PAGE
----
Organic fertiliser is encouraged, including compost waste and the sludge from sewage mining. But because growing food without chemical intervention requires more skill, those with intimate knowledge of methods like high-yield permaculture are esteemed as doctors and judges once were.

Fertile soils are prized, and protected by law against incursion, mining, development or sale to foreign interests. Long-distance exports of food have largely stopped, since the fuel requirements made them so expensive. By 2030, when famines became widespread across the world, it was clear that Japan and China already owned so much Australian grazing land that the country could have difficulty feeding itself. Some of it was bought back by the government; some remains as a sad reminder. In terms of world famine, the commercialisation of lab-grown meat, ‘churchmeat’, saved the day, but in Australia many people still prefer real meat.

So animals are still raised for meat, but always on open pasture and without chemical intervention. This, and the high labour-demand of new farming, make meat very expensive, so most people eat it in small amounts, more a condiment than a staple.

But not all food is grown outside the city. Neighbourhood and urban agriculture have become profitable businesses, and almost everyone grows at least some of their own vegetables – a fact that psychiatrists credit with the virtual disappearance of both obesity and depression. A new law requires all horizontal surfaces other than parks to be covered in greenery or energy generation devices. Rooftop gardens have become elaborate and luxuriant and even road surfaces are shaded by grapevines, bringing summer temperatures down by three-four degrees. Young restaurateurs vie to create the most interesting dishes exclusively from neighbourhood-origin ingredients.


Our dwellings are smaller than before and our use of space hugely more efficient. This is driven by necessity and cost, but also by aesthetics. Few people can afford to live alone any more; most young people and a growing number of families live in share houses or extended family situations. People have also become very conscious of the moral implications of waste. This has impacted etiquette, aesthetics, public space and the creative life of the city, mostly in ways that are good.

Even apartments that were considered modest 40 years ago – say 90 square metre – now look, to most people’s eyes as flabby and wasteful, while the McMansions that filled Australia’s suburbs are now despised as ugly and gluttonous. Mostly they have been taken apart and rebuilt into four or more compact dwellings, often in slender, medium rise buildings shot through with light and greenery. 

These are the lower density city outskirts. Beyond them, a statutory ban on sprawl preserves precious fertile soils for food growing and forests for oxygen generation. This makes our cities effectively walled. Without, the countryside is a picture of pastoral serenity, but within the city ‘walls’ everything hums with energy.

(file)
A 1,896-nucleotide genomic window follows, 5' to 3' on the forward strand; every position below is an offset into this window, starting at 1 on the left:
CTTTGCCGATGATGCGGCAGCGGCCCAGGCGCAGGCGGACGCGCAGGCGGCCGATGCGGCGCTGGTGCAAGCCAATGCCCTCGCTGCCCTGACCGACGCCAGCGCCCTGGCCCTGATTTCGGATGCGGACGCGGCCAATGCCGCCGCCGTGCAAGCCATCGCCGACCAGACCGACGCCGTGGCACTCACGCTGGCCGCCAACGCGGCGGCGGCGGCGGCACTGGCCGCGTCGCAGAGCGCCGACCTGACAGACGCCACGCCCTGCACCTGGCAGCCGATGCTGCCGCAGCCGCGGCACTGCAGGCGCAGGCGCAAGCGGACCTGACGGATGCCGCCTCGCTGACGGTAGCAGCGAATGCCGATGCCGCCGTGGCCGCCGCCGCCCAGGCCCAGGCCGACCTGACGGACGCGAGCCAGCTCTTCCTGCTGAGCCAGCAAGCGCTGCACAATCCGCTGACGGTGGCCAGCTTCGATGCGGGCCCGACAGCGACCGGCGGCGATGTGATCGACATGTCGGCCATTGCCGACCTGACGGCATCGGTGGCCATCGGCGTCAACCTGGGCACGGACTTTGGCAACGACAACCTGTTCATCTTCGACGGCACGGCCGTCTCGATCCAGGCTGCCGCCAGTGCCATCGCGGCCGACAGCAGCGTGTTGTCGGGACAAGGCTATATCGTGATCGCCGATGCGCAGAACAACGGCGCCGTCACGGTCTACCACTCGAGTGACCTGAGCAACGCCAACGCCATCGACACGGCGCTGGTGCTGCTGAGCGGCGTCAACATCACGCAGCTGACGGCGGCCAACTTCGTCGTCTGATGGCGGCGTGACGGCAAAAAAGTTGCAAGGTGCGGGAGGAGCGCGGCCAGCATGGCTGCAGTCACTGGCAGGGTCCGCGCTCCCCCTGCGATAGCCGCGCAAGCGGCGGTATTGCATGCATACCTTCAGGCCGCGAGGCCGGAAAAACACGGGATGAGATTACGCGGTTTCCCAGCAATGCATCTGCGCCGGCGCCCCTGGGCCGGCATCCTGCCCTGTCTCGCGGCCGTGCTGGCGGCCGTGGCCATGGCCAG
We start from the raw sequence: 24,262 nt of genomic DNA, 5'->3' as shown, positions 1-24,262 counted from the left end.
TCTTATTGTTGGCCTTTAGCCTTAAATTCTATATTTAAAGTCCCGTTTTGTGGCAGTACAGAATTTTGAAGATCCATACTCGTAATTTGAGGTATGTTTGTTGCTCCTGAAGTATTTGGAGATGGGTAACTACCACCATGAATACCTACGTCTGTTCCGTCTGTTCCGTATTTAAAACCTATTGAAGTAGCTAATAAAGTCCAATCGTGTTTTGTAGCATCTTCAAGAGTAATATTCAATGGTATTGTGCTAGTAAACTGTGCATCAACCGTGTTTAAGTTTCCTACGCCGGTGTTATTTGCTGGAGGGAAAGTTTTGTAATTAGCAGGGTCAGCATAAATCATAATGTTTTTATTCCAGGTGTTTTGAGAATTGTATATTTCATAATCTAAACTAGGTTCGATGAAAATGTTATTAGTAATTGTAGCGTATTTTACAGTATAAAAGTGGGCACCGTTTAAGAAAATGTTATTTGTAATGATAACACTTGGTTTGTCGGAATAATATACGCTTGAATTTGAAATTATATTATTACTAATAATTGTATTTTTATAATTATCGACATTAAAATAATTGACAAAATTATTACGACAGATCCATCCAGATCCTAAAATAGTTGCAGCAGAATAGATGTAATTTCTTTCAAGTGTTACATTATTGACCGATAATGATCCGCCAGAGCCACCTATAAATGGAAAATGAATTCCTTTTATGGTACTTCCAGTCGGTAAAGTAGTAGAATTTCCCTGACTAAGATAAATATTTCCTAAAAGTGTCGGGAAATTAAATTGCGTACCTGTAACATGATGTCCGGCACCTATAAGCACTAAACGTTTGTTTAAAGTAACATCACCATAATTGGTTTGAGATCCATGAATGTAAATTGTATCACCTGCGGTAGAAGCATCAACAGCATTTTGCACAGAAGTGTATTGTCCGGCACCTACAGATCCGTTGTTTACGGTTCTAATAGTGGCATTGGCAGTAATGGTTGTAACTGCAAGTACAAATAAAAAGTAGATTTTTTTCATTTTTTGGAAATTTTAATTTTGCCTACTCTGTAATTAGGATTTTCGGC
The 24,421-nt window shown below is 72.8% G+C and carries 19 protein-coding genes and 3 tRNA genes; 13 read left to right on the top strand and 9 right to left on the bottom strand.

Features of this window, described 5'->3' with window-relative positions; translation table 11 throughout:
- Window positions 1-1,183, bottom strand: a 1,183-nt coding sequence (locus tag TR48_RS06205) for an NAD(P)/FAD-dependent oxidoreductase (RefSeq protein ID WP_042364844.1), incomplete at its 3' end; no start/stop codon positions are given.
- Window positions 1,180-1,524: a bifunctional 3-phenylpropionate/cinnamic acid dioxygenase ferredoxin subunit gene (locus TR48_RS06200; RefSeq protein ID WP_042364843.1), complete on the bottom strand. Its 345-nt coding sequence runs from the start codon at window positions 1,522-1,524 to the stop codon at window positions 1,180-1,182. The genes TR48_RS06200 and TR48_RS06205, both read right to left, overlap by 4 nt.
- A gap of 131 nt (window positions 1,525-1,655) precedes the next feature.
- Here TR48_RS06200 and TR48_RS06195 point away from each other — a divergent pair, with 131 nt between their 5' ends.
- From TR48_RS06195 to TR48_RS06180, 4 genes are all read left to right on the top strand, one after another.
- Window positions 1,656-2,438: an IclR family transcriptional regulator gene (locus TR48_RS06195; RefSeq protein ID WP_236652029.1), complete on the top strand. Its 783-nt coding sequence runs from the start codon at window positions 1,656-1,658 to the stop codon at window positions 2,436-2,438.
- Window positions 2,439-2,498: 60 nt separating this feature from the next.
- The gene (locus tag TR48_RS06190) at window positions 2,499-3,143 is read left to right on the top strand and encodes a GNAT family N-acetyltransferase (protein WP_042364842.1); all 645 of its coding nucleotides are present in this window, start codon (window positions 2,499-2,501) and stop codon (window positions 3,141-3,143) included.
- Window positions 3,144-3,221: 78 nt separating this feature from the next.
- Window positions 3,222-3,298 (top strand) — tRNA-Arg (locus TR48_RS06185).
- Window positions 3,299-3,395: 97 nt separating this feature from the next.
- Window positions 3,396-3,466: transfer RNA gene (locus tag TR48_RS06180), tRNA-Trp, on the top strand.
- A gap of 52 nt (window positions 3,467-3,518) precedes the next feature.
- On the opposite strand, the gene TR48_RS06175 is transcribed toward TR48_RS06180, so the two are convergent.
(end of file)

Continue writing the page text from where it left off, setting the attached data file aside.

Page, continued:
At its heart, the city is dominated by high-rise towers, most of them a mix of office and residential space. It has become common for these units to be sold as empty shells, which people buy and fit out however they choose, often 3-D printing a customised interior for themselves.

These interiors, like the deeks, are small but intensely serviced, minutely personalised, visually and aurally delightful and luxurious in feel. Moving in, most people fit their apartment with a downloadable app that gives control of lighting, energy supplier, security, rubbish (taken by reticulated underground chute to a trigeneration plant) and nano-films that allow every surface to become mirror, transparent, air-porous or louvered, according to your whim.

When new people move in, the old interior is easily demounted, re-melted and reprinted, so that a two-bedroom apartment becomes, say, a seven-person office, a small cafe or a childcare centre.

Externally, every horizontal building surface is covered with greenery or energy generation; sometimes both. For reasons of insulation, marketing and food production, many developers choose to clad their buildings with vertical gardens so that from a distance, the city looks entirely green, like an ultra-complex exercise in the old art of topiary.

This (it has been found) enhances people’s sense of wellbeing, so reducing healthcare costs while endowing the entire inner-city, once dubbed the concrete jungle, with a sense of softness. It also helps supply food – herbs, strawberries, lemons, asparagus and root ginger can all be picked from vertical gardens.

Further, because the flora varies between countries and climates, and because building design itself – no longer able to rely on endless cheap energy – must now respond creatively to the nuances of place, 21st century cities have become much more individualised. A city in hot dry Queensland now looks entirely different from a city in cool, wet Tasmania.